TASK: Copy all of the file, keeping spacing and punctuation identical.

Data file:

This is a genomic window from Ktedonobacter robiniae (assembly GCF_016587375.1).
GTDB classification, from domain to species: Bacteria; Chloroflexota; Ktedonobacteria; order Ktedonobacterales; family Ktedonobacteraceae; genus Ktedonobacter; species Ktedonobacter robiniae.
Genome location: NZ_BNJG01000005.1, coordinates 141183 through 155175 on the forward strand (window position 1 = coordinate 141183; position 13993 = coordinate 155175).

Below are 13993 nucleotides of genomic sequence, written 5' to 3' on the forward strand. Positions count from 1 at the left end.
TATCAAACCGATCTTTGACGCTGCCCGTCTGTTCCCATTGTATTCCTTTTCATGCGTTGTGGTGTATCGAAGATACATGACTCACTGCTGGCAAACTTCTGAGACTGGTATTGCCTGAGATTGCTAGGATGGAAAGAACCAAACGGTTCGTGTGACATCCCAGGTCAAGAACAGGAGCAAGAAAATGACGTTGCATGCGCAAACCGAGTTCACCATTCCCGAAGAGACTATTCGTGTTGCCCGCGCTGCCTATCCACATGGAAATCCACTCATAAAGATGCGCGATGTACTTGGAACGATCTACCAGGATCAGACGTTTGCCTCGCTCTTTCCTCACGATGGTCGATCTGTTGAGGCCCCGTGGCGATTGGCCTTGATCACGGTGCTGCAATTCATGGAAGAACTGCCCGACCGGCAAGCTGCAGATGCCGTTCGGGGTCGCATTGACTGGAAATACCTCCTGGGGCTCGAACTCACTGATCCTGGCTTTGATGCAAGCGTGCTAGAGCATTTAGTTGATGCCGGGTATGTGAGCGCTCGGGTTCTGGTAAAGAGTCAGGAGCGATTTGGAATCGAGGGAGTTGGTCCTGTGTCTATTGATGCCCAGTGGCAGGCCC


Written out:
This is a genomic window from Ktedonobacter robiniae (assembly GCF_016587375.1).
GTDB classification, from domain to species: Bacteria; Chloroflexota; Ktedonobacteria; order Ktedonobacterales; family Ktedonobacteraceae; genus Ktedonobacter; species Ktedonobacter robiniae.
Genome location: NZ_BNJG01000005.1, coordinates 141183 through 155175 on the forward strand (window position 1 = coordinate 141183; position 13993 = coordinate 155175).

Below are 13993 nucleotides of genomic sequence, written 5' to 3' on the forward strand. Positions count from 1 at the left end.
TATCAAACCGATCTTTGACGCTGCCCGTCTGTTCCCATTGTATTCCTTTTCATGCGTTGTGGTGTATCGAAGATACATGACTCACTGCTGGCAAACTTCTGAGACTGGTATTGCCTGAGATTGCTAGGATGGAAAGAACCAAACGGTTCGTGTGACATCCCAGGTCAAGAACAGGAGCAAGAAAATGACGTTGCATGCGCAAACCGAGTTCACCATTCCCGAAGAGACTATTCGTGTTGCCCGCGCTGCCTATCCACATGGAAATCCACTCATAAAGATGCGCGATGTACTTGGAACGATCTACCAGGATCAGACGTTTGCCTCGCTCTTTCCTCACGATGGTCGATCTGTTGAGGCCCCGTGGCGATTGGCCTTGATCACGGTGCTGCAATTCATGGAAGAACTGCCCGACCGGCAAGCTGCAGATGCCGTTCGGGGTCGCATTGACTGGAAATACCTCCTGGGGCTCGAACTCACTGATCCTGGCTTTGATGCAAGCGTGCTAGAGCATTTAGTTGATGCCGGGTATGTGAGCGCTCGGGTTCTGGTAAAGAGTCAGGAGCGATTTGGAATCGAGGGAGTTGGTCCTGTGTCTATTGATGCCCAGTGGCAGGCCC